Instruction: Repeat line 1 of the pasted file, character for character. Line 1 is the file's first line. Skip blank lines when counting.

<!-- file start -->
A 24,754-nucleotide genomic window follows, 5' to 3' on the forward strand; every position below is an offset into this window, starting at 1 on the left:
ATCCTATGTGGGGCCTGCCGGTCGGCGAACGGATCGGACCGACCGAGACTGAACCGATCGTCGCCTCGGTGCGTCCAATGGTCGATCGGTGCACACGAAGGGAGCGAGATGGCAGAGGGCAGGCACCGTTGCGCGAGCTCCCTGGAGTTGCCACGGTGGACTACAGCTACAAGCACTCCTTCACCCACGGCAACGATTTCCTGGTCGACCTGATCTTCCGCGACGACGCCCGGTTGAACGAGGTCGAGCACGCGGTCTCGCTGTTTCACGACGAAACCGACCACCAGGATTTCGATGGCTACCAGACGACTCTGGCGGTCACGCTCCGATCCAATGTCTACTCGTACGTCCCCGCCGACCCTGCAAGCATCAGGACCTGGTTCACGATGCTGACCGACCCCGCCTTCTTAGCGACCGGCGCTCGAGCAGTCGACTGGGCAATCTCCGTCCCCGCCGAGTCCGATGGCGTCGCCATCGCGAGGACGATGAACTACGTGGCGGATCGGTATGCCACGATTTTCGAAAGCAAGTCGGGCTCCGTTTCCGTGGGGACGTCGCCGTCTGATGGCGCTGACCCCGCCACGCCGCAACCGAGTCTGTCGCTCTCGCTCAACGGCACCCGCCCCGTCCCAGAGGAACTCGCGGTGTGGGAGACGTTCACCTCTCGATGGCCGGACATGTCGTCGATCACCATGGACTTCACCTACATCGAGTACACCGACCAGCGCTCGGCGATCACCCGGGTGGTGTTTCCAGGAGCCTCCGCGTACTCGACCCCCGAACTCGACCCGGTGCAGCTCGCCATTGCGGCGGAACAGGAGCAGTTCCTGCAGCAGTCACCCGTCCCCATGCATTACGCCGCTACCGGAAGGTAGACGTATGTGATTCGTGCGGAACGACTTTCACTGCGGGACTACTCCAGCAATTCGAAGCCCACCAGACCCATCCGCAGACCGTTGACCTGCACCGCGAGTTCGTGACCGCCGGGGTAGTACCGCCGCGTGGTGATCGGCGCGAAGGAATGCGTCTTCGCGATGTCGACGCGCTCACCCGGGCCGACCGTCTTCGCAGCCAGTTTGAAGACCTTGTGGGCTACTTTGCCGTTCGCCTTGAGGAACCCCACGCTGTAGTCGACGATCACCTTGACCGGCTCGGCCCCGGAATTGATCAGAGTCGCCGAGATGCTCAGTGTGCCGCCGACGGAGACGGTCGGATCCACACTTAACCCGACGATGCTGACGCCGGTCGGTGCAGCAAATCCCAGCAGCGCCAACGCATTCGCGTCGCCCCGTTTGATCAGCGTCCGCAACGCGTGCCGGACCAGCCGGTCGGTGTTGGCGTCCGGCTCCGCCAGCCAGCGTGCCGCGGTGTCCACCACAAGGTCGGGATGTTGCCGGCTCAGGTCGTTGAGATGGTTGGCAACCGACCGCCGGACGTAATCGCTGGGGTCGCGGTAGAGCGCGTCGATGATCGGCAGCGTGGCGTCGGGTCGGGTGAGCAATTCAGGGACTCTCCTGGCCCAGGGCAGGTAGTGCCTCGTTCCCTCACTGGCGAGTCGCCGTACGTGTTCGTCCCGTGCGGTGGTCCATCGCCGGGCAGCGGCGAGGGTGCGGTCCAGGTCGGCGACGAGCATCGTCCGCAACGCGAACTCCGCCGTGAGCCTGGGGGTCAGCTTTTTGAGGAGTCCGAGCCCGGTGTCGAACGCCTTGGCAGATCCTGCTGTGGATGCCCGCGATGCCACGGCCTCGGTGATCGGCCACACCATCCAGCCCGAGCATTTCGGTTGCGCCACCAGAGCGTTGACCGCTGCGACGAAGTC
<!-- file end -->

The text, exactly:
A 24,754-nucleotide genomic window follows, 5' to 3' on the forward strand; every position below is an offset into this window, starting at 1 on the left: